Braising is an age-old technique used by housewives to convert tough cuts of meat to melt-in-the-mouth delicacies.
This cooking technique was and is still prevalent around the Mediterranean basin where animals walk long distances for pastures, and in the process develop muscles that provide flavour but toughen some parts of their bodies.
Originally, large cuts were subjected to braising with a small amount of wine or other flavoured liquid i.e stock, in a braisiere, hence the word braising.
First, the cooking vessel is fitted with a concave lid to hold embers, then the pot is immersed into a hearth and nestled into hot coals to ensure heat from all sides.
An oven will do same and involve much less work.
Usually, a heavy pot of enamelled cast iron is sued. Braising cooks slowly, and for a long time.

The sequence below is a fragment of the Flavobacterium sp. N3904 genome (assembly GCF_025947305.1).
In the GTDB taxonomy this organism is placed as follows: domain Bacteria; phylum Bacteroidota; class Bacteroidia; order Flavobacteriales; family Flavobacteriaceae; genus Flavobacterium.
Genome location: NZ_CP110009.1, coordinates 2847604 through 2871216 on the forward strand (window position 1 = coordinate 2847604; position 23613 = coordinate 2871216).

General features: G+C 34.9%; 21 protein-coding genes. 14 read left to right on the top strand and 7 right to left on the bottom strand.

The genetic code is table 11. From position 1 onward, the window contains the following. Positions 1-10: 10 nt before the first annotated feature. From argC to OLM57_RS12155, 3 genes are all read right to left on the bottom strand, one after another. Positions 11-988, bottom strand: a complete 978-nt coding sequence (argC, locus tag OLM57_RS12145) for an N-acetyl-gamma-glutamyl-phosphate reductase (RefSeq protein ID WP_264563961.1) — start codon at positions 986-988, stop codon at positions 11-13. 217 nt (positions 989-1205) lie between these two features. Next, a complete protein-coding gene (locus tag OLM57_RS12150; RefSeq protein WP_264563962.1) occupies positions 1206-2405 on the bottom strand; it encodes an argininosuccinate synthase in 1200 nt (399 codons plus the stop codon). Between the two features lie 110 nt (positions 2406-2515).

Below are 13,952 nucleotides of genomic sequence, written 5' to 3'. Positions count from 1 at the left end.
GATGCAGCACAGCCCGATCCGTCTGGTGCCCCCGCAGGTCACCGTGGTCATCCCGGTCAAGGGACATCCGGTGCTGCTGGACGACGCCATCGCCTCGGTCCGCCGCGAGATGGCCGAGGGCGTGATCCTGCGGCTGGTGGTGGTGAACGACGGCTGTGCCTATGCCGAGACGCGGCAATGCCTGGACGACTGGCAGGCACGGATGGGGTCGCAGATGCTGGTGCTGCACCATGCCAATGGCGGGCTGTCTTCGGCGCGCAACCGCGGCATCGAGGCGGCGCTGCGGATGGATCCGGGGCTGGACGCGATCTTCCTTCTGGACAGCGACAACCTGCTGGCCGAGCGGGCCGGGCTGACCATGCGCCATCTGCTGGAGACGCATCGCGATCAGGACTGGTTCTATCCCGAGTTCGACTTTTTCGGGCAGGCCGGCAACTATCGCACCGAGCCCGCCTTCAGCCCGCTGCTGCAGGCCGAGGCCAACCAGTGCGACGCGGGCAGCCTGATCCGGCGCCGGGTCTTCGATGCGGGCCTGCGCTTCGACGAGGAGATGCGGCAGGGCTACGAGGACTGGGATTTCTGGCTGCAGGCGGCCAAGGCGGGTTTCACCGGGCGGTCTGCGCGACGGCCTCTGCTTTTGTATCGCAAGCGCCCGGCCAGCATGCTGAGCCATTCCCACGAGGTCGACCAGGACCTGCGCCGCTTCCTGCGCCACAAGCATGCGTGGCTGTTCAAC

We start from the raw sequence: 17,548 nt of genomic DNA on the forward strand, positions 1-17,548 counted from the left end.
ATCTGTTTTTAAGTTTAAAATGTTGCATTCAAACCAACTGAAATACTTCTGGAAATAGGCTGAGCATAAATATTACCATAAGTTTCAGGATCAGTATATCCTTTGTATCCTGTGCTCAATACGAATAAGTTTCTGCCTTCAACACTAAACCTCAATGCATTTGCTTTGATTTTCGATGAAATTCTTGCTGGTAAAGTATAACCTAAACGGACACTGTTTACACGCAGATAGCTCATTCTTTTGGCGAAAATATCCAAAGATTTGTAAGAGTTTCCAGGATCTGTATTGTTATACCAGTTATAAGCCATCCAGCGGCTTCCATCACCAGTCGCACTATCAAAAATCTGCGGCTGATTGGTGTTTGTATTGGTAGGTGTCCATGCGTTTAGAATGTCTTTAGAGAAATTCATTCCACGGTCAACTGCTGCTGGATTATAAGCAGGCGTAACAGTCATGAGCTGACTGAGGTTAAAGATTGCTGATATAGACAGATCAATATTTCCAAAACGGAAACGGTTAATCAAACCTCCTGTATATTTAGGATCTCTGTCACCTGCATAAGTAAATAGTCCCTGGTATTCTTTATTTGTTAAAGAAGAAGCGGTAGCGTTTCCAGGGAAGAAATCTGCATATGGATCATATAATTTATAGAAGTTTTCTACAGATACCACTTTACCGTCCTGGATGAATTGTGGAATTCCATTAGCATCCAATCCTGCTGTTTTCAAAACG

During this process collagen (tough connective tissue in meat) and fibres melt and soften, releasing flavour and richness no other cooking method can.
Shoulders, short ribs, shanks, breasts, round and rump are ideal for braising.
Osso buco, a northern Italian specialty of veal shank is one famous example of braising.
Braised cuts are always cooked through and do not require the use of a thermometer. Cook them “fork tender”.
It is one of the most basic cooking techniques, and yields in skilled hands an excellent meat dish. Lamb-, or veal-, or pork shanks, oxtail, short ribs, a whole leg of lamb, hare, or any tough meat cut is suitable for braising.
Families on tight food budgets and time on their hands can save substantial amounts of funds using this age-old cooking technique.